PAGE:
Upon being touched by the beast, Machiko screams for help, scaring the Snowman away, while some of the men in the search party take off after it.  Takashi, in particular, gives chase, only to end up lost, and then captured by Oba's men who beat him and leave him for dead in a ravine.  Injured and unable to get back to the camp, Takashi believes he is going to die until he is rescued by Chika, who takes him to her remote mountain village.  Unfortunately, the horror hasn't ended, as the village is so isolated from the outside world that its population has survived through generations of inbreeding, causing the villagers to all be disfigured and somewhat mentally unstable. Furious to find an outsider in their midsts, they bind the recovering Takashi with rope and hang him over the edge of a cliff, where they leave him to die.  Once again giving himself up to death, Takashi waits to pass away, only to be spotted by none other than the Snowman.

The Snowman is carrying a fresh kill back to his cave, and its truly an impressive sight.  Carrying an actual deer carcass over his shoulders, the monster gives off an impressive aura of strength, while also immediately placing himself into the ecosystem as a predator, but one with some human tendencies as well.  It's a terrific scene.  The Snowman thoughtfully lowers the deer carcass to the ground, and then begins pulling Takashi back up to the top of the cliff, rescuing him, where he unties the bonds before picking up the deer again and wandering off without a second glance.  Takashi is astonished, but clearly thankful for the beast's help.

Meanwhile, Oba stumbles onto the home of the Snowman in order to set a trap for the monster, only to discover that there are more than one monster living in the cave, as there is a juvenile Snowman playing near the cave entrance.  Quickly, Oba captures the young creature, hoping to use it as bate for the adult.  The plan more or less works, as when the panicked Snowman adult arrives and finds its offspring missing, it storms out only to be immediately captured by Oba's men.  Oba and his team are then confronted by the people of the remote mountain village, who worship the Snowman as a deity, but he simply kills their leader, and the others fall back. Unfortunately, during all of the excitement, the juvenile Snowman escapes, and begins undoing the bonds that hold the adult in its cage.  In a spectacular set piece as Oba's trucks drive down a mountain road, the Snowman escapes and total chaos ensues.  In the end, all of Oba's men are killed, while Oba himself - the last survivor - shoots and kills the baby snowman.  The adult is, of course, outraged, and in another spectacular show of brute strength it grabs Oba, and hurls him down a ravine to a gruesome death.  Still enraged and struck with grief, the Snowman rampages into the remote mountain village and utterly destroys it.

Meanwhile, Takashi has reunited with his search party, but just as he is able to recount what he's been through to them, the Snowman appears and abducts Machiko, escaping into the night.  At dawn's first light, Takashi and the professor lead a team off in pursuit of the Snowman, entering its cave to find that it lives in a massive subterranean expanse filled with sulfuric pools to provide warmth in the harsh winters.  There, they discover Kiyoshi's bones, along with fragments of his journal which reveals that he had actually been injured in an avalanche following the Snowman's arrival the cabin six months earlier.  The Snowman rescued him and brought him to the cave, feeding him and so on.  There are also larger bones of other Snowmen in the cave, where the team discovers poisonous fungus growing, and they speculate that eating these mushrooms is what killed the Snowman population, and perhaps even their friend Kiyoshi.  But, at that moment, the Snowman storms in, with Machiko over his shoulder. They chase the beast further into the cave, until it stops by a pit of boiling sulfur. Chika - the final survivor of her village - comes to the rescue, attacking the Snowman with her knife; she distracts the creature enough that Takashi is able to get a clear shot at it. He shoots, and the mortally wounded Snowman grabs Chika and drags her down with him as he plunges into the sulfur pool to certain death.  Takashi is reunited with Machiko, and have found the answers they had been looking for - but the Snowman himself, and his entire race, are gone.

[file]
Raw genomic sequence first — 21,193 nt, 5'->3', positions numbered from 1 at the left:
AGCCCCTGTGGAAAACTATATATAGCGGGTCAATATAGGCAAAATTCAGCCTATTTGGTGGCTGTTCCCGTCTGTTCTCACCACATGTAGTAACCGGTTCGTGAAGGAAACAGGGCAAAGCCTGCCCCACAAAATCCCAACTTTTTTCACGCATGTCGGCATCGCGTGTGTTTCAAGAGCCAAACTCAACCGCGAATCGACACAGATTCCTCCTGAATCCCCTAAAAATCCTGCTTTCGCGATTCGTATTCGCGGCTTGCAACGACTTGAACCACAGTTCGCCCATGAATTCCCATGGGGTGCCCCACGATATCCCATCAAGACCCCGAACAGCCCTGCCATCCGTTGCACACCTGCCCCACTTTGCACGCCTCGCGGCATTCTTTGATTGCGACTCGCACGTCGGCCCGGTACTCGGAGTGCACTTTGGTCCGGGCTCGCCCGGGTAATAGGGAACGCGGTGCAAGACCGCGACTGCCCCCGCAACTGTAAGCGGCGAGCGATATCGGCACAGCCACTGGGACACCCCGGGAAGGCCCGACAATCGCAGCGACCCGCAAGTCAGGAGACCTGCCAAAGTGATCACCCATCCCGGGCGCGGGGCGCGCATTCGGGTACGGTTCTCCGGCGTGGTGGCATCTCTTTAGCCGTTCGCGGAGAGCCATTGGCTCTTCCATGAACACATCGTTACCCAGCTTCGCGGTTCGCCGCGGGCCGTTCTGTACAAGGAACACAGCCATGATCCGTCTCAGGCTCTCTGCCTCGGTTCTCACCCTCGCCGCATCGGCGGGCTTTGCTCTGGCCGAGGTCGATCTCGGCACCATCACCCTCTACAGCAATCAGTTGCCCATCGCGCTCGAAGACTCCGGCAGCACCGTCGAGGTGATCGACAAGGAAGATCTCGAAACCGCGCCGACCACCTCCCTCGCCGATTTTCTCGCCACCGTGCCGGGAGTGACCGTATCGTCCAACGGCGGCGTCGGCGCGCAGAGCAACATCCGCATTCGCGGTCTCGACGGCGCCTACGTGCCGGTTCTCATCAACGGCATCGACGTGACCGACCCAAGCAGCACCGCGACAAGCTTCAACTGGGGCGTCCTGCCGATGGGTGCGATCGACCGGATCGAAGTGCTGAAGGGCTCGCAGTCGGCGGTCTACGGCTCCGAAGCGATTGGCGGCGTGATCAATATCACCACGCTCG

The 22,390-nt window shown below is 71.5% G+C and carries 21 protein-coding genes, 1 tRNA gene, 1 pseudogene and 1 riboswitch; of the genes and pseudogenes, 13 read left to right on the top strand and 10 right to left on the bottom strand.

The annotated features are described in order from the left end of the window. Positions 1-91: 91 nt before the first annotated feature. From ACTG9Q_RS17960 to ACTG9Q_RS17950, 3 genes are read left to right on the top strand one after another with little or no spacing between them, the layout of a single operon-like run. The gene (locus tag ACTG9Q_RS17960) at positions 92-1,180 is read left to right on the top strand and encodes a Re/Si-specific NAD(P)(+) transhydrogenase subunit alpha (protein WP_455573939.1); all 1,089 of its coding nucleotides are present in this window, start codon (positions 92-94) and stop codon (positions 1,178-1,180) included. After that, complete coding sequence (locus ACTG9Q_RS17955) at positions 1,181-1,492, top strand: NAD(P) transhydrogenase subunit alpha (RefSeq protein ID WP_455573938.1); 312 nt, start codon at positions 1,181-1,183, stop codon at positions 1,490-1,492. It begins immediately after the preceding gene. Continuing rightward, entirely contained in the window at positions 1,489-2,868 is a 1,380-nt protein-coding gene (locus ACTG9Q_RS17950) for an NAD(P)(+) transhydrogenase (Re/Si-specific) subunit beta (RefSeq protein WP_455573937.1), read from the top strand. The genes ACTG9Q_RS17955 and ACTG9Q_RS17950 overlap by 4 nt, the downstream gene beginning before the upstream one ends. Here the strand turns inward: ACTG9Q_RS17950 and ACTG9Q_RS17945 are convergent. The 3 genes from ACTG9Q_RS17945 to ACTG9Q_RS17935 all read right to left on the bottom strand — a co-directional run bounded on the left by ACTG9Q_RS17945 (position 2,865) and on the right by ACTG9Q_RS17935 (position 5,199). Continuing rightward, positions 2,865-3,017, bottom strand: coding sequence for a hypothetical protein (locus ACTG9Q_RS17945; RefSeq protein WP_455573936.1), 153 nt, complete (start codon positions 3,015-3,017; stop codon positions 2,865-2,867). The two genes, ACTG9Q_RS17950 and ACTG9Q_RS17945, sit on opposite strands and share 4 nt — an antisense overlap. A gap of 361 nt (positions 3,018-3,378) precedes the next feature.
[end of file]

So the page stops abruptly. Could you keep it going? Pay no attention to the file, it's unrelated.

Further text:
While it's one of Ishiro Honda's weaker offerings to the genre, Half Human is not entirely without merit or entertainment value. Its strongest asset is most certainly some beautiful scenery and some of the most gorgeous and cinematic sets/shots to come out of a Toho monster movie.  The Snowman himself was originally intended to be a gargantuan beast, towering over the humans he hunted, but for budgetary and time restraints, they were forced to take a more subdued route with the monster's sizing.  Furthermore, Ishiro Honda insisted that the monster's design be toned down from its original frightening appearance in order to add some pathos and benevolence to its features.

Of course, as was customary, an Americanized version of the film - the version that most fans are probably familiar with, considering Half Human's status as a banned film - hit in 1958 with some interesting changes to the overall story.  Extensive new scenes starring John Carradine were shot, in which the story is framed as American's get ahold of the juvenile Snowman's carcass and perform an autopsy on it - for which Toho actually shipped the juvenile costume out to America so that it could be used in these scenes.  The entire soundtrack was also replaced with stock music, to varying degrees of successful results.  Overall, it's a shame that the Americanized version is still the most prominent cut to be found - and even then, it's still fairly hard to come by - and it's perhaps even a further shame that the actual Half Human has been missing from public circulation for so long.  It's status has made it something sought after by many fans, but from my experience, finally getting ahold of the thing is a somewhat disappointing experience.  Honda was still experimenting with how to best do a monster movie, and so the film comes off as far more generic than any other of Toho's kaiju outings.  Still, it is not without its merits and, as noted above, is especially enjoyable for its - perhaps uncharacteristically - beautiful cinematography.